An elevator pitch is a compelling synopsis of your business you can deliver in the time it takes to travel between floors in an elevator. Whether you’ll ever give a pitch in an elevator is moot – the real benefit is the ability to explain what you do in a comprehensible, convincing and compelling manner.
How often has the question “what is it you do again” flummoxed you? Explaining what you do to another person can sometimes be hard. Crafting an elevator pitch is the perfect way to have a concise description of what you do ready to go when the opportunity to convince someone to use your product or services arises. Here are some tips to help you build your elevator pitch.
Know your business
Crafting a great elevator pitch will get you thinking about how to condense your message into something memorable and attention-grabbing. This process can help you understand your business better so you have something meaningful to follow up with if pressed for more information.
Take the time to understand what is behind the pitch and you should end up with lots of concise nuggets of information that can be put to good use in your collateral and on your website —more on that later.
Don’t undersell yourself
It is fine to use sales-y terms just make sure they’re relevant. If you’re number one, pioneering something, or industry recognised then say so. Keep it short, concise and ensure you mention your business name and what you do in plain English.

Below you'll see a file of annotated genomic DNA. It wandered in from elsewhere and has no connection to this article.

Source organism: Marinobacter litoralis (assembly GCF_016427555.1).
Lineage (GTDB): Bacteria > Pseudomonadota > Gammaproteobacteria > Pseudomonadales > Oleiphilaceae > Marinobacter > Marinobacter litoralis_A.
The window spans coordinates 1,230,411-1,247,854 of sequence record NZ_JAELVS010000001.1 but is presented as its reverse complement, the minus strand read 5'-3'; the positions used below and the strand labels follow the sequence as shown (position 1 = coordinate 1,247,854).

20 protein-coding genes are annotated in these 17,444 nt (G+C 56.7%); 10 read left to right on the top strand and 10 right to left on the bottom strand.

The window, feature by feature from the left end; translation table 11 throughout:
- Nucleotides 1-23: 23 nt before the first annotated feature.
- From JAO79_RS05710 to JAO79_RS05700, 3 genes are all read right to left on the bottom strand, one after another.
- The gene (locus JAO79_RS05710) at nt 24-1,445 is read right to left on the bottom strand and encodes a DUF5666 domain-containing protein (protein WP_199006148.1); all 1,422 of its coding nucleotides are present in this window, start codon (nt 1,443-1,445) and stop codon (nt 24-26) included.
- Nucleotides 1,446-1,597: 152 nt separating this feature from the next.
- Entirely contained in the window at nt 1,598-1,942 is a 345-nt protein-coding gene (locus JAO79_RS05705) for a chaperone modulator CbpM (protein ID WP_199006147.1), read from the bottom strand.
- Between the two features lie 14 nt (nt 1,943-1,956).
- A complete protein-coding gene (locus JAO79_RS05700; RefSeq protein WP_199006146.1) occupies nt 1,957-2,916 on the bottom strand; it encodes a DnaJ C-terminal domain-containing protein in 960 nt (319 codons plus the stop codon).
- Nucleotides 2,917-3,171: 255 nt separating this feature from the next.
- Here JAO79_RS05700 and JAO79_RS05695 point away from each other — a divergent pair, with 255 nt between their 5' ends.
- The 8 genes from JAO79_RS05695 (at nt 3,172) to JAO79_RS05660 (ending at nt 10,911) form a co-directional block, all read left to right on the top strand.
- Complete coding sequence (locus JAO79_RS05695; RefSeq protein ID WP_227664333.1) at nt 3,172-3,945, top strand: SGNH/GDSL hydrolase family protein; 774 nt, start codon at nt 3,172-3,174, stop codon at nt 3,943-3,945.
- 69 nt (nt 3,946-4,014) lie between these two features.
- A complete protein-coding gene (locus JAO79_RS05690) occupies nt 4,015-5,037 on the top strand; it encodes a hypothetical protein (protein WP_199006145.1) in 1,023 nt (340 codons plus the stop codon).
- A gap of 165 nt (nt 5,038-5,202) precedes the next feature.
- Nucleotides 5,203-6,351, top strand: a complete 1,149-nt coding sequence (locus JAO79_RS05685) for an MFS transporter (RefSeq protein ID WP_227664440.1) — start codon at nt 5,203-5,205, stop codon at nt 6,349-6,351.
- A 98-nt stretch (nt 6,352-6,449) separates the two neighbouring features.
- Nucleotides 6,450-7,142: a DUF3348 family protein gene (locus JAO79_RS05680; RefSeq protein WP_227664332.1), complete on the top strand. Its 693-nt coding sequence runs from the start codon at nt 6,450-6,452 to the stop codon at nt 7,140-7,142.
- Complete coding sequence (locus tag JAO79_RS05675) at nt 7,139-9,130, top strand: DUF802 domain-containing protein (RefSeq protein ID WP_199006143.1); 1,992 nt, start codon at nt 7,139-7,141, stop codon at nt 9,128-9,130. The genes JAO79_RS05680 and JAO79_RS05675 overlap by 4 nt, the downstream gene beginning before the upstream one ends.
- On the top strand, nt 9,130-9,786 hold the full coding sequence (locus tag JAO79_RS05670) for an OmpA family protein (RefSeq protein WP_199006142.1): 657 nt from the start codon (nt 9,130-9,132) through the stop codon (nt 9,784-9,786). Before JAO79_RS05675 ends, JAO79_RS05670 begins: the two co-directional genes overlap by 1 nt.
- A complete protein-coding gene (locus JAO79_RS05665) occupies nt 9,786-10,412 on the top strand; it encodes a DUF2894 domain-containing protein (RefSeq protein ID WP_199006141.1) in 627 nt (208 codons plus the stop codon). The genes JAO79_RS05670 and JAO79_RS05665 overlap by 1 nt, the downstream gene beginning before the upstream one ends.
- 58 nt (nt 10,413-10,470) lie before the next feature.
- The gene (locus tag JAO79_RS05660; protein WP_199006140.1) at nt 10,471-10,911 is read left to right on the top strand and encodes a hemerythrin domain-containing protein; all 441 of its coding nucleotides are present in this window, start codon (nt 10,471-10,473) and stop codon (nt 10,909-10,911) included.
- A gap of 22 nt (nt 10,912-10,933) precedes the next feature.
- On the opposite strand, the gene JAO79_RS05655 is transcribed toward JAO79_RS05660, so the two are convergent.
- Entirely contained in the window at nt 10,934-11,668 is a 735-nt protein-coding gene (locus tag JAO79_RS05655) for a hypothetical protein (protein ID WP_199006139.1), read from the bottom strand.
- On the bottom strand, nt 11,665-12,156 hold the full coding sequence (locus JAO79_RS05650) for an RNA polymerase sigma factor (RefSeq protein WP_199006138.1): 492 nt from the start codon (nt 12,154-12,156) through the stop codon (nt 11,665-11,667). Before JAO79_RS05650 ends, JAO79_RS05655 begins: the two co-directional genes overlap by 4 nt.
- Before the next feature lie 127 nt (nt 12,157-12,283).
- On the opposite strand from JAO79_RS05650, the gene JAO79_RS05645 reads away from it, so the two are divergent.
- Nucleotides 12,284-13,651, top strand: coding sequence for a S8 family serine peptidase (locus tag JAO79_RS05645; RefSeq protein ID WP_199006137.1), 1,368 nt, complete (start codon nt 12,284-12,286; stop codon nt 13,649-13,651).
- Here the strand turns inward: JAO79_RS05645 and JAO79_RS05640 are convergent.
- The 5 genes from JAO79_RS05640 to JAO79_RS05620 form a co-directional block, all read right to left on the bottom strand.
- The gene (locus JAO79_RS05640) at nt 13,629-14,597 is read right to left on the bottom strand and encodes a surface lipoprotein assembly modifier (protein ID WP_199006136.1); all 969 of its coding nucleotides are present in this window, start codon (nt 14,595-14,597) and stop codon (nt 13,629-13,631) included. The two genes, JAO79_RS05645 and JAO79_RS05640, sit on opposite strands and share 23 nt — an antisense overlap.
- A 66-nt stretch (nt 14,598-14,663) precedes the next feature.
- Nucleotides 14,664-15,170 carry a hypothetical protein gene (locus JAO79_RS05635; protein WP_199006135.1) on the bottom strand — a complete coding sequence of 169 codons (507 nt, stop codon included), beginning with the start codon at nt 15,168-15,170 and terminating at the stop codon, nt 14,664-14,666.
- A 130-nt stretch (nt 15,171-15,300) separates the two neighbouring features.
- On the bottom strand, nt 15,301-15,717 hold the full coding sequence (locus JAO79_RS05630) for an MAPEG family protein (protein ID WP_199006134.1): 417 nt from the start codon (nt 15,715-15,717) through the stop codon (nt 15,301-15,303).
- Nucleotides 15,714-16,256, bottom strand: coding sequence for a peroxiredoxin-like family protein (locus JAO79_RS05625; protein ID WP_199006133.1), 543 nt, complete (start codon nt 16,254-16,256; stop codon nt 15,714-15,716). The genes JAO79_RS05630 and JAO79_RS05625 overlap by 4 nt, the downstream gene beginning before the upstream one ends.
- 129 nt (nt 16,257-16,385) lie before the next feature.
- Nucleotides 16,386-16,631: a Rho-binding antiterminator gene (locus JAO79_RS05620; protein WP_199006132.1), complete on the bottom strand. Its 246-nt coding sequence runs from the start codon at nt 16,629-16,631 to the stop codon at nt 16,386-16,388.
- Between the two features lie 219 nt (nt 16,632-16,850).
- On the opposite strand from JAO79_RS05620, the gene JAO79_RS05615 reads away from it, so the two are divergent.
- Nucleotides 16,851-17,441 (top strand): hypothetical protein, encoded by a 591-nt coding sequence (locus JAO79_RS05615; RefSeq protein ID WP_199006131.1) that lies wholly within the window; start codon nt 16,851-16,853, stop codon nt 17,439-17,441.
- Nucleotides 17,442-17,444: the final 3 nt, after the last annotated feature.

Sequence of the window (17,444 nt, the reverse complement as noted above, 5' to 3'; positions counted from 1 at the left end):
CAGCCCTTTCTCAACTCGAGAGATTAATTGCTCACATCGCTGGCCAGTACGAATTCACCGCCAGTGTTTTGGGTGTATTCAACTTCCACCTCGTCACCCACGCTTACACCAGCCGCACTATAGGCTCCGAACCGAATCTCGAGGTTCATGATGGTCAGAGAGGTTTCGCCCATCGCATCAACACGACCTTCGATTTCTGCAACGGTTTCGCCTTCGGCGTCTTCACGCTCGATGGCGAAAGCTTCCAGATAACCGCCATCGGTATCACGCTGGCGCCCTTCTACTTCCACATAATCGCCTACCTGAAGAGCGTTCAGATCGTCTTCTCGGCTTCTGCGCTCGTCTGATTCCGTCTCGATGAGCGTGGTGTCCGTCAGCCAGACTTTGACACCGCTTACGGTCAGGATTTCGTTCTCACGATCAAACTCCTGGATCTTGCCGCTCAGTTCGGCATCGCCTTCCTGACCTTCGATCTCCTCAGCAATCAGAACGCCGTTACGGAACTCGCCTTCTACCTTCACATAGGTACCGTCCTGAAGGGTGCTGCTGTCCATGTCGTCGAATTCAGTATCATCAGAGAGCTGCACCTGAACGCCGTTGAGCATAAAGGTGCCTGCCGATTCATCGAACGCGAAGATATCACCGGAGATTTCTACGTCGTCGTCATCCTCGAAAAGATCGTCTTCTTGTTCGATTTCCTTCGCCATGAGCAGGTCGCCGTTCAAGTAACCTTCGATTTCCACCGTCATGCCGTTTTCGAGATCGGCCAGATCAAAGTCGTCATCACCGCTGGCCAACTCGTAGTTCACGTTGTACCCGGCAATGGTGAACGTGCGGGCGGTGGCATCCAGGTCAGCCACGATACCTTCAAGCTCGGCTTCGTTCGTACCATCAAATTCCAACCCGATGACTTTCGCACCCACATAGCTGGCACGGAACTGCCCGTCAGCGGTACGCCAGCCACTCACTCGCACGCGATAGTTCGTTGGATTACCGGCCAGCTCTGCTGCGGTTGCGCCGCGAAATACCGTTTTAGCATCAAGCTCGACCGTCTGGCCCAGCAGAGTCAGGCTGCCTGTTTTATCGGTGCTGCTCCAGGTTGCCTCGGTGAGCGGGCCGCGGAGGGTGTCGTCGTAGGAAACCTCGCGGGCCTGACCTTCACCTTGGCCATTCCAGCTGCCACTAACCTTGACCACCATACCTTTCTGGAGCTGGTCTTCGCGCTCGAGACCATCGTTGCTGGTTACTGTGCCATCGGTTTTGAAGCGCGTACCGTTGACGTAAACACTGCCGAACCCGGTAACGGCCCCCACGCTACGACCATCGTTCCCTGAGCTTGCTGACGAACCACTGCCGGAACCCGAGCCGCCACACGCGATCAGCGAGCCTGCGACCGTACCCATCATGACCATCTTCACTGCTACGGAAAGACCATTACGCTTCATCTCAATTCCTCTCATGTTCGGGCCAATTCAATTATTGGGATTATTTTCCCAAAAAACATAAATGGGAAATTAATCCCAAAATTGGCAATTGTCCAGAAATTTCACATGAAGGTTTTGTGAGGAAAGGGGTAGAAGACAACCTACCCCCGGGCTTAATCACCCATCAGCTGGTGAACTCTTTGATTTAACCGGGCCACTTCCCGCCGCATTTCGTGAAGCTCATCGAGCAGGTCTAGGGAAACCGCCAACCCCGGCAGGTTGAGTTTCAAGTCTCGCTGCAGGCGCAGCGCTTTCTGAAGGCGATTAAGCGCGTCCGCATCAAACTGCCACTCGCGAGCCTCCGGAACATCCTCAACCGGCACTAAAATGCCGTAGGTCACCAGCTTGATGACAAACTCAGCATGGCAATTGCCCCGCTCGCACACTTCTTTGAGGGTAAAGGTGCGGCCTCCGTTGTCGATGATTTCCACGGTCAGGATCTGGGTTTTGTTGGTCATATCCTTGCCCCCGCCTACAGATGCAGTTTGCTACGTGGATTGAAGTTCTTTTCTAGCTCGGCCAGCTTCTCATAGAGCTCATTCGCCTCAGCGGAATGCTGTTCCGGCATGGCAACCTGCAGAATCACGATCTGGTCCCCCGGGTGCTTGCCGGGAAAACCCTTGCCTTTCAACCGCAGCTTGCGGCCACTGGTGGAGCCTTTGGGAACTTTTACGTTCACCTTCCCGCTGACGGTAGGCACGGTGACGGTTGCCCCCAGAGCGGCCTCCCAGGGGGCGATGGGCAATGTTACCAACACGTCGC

E.g. “Webuyyourwheels.com is the number one vehicle valuation and purchasing company in Australia. We buy any road-worthy vehicle and pioneering the instant price check and one click sales method with same day payments and the best average purchase price in the business.”
Never make the assumption that your audience knows what you are talking about. “I work for the market leader in vehicular acquisition and asset amortisation maximisation” isn’t going to capture anyone’s attention even if they do understand what that means. Buzzwords and jargon can come off a little superior so speak only in plain English.
Use a question
Questions in elevator pitches are excellent for grabbing attention or gauging interest. E.g. “Have you ever sold a car? (Yes) Did it take more than a day? (Yes) With webuyyourwheels.com you can get an instant online valuation and sell your car with one click. You can get paid the same day too. Here’s my business card with the QR code to download our free app.”
One of the additional benefits of creating an elevator pitch is it gives you so much quality material to use in your collateral and on your website. Featuring elevator pitch material in web design has become really popular. It helps generate leads and keeps sites clean of unnecessary copy. It’s the simplest way of letting your site visitors know precisely what you’re about in a clear and concise terms.
Elevator pitches on websites are superb uses of white space and you can really make it sing by making good use of typography and colour to emblazon a bold statement on your website. It can be used across your social media to form a coherent narrative and on your landing pages.
Landing pages are often full of rich media, copy and internal hyperlinks which can take a little time to load. A pared back page with a powerful elevator pitch and compelling call to action would load in half the time and keep your most relevant visitors interested.
An elevator pitch is worth taking the time to craft so it is easily understood and says precisely what you do. And when done well it can really enhance your website’s ability to generate leads.